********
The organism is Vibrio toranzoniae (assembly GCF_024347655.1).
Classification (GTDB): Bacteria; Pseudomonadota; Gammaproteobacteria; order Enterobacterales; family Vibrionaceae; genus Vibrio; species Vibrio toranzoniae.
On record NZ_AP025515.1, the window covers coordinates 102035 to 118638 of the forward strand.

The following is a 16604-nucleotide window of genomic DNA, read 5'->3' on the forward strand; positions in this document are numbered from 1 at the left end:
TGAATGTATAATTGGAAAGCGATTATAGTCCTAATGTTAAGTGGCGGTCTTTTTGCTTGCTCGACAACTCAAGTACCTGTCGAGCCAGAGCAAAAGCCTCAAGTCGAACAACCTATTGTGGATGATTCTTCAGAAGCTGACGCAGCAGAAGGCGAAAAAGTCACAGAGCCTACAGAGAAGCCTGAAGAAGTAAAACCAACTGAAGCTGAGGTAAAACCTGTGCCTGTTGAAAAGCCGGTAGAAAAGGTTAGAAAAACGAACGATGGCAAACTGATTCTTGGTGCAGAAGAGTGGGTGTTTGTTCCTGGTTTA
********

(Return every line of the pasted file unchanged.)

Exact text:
The organism is Vibrio toranzoniae (assembly GCF_024347655.1).
Classification (GTDB): Bacteria; Pseudomonadota; Gammaproteobacteria; order Enterobacterales; family Vibrionaceae; genus Vibrio; species Vibrio toranzoniae.
On record NZ_AP025515.1, the window covers coordinates 102035 to 118638 of the forward strand.

The following is a 16604-nucleotide window of genomic DNA, read 5'->3' on the forward strand; positions in this document are numbered from 1 at the left end:
TGAATGTATAATTGGAAAGCGATTATAGTCCTAATGTTAAGTGGCGGTCTTTTTGCTTGCTCGACAACTCAAGTACCTGTCGAGCCAGAGCAAAAGCCTCAAGTCGAACAACCTATTGTGGATGATTCTTCAGAAGCTGACGCAGCAGAAGGCGAAAAAGTCACAGAGCCTACAGAGAAGCCTGAAGAAGTAAAACCAACTGAAGCTGAGGTAAAACCTGTGCCTGTTGAAAAGCCGGTAGAAAAGGTTAGAAAAACGAACGATGGCAAACTGATTCTTGGTGCAGAAGAGTGGGTGTTTGTTCCTGGTTTA